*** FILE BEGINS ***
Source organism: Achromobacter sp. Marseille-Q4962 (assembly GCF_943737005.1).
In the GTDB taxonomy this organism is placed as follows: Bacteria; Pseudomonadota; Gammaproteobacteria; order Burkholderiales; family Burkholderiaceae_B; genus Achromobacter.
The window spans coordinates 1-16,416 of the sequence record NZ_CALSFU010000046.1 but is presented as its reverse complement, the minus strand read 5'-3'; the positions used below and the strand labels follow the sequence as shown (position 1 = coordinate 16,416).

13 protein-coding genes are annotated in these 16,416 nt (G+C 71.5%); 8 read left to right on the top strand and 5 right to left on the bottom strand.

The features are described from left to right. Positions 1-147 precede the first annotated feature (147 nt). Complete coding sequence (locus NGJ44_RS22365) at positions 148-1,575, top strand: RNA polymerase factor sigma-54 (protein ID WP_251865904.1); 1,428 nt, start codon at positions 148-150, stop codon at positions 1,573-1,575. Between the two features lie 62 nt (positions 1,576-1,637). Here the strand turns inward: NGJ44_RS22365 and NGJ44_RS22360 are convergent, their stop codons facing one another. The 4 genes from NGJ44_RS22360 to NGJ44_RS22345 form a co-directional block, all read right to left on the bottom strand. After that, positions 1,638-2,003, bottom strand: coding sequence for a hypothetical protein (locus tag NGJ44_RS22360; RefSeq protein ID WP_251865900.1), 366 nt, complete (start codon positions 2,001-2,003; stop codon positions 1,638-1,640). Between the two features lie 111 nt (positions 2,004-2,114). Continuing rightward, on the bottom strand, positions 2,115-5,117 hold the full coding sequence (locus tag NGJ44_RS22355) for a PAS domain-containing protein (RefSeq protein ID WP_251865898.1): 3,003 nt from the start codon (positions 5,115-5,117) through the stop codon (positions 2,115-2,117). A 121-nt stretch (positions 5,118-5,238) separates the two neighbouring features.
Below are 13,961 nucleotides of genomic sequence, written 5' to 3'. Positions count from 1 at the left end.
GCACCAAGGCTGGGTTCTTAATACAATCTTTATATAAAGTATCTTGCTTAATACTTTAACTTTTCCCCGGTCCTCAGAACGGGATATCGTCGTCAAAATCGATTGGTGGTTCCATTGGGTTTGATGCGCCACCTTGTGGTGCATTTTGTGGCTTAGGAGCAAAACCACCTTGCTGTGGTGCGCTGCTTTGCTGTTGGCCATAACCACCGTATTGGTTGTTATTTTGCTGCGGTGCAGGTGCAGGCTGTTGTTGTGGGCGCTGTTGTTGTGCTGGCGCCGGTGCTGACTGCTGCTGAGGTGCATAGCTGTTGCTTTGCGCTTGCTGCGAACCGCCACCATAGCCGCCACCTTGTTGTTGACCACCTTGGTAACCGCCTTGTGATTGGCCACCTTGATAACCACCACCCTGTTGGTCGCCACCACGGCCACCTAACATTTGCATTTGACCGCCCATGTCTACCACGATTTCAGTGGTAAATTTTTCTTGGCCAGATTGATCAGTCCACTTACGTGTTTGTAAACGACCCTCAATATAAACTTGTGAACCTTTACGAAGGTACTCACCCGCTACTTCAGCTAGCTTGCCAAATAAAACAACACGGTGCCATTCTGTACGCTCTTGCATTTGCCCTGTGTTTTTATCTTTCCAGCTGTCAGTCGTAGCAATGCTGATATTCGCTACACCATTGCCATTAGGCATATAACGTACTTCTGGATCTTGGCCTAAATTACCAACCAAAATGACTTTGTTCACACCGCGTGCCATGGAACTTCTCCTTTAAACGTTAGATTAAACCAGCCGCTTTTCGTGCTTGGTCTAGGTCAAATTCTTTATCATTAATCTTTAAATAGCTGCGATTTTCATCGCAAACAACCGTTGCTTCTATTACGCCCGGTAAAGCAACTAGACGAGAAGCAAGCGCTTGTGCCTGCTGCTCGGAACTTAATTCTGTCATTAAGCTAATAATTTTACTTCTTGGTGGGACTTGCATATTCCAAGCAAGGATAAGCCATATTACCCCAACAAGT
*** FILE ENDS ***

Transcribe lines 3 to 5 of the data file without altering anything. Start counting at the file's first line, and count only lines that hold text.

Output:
The window spans coordinates 1-16,416 of the sequence record NZ_CALSFU010000046.1 but is presented as its reverse complement, the minus strand read 5'-3'; the positions used below and the strand labels follow the sequence as shown (position 1 = coordinate 16,416).

13 protein-coding genes are annotated in these 16,416 nt (G+C 71.5%); 8 read left to right on the top strand and 5 right to left on the bottom strand.

The features are described from left to right. Positions 1-147 precede the first annotated feature (147 nt). Complete coding sequence (locus NGJ44_RS22365) at positions 148-1,575, top strand: RNA polymerase factor sigma-54 (protein ID WP_251865904.1); 1,428 nt, start codon at positions 148-150, stop codon at positions 1,573-1,575. Between the two features lie 62 nt (positions 1,576-1,637). Here the strand turns inward: NGJ44_RS22365 and NGJ44_RS22360 are convergent, their stop codons facing one another. The 4 genes from NGJ44_RS22360 to NGJ44_RS22345 form a co-directional block, all read right to left on the bottom strand. After that, positions 1,638-2,003, bottom strand: coding sequence for a hypothetical protein (locus tag NGJ44_RS22360; RefSeq protein ID WP_251865900.1), 366 nt, complete (start codon positions 2,001-2,003; stop codon positions 1,638-1,640). Between the two features lie 111 nt (positions 2,004-2,114). Continuing rightward, on the bottom strand, positions 2,115-5,117 hold the full coding sequence (locus tag NGJ44_RS22355) for a PAS domain-containing protein (RefSeq protein ID WP_251865898.1): 3,003 nt from the start codon (positions 5,115-5,117) through the stop codon (positions 2,115-2,117). A 121-nt stretch (positions 5,118-5,238) separates the two neighbouring features.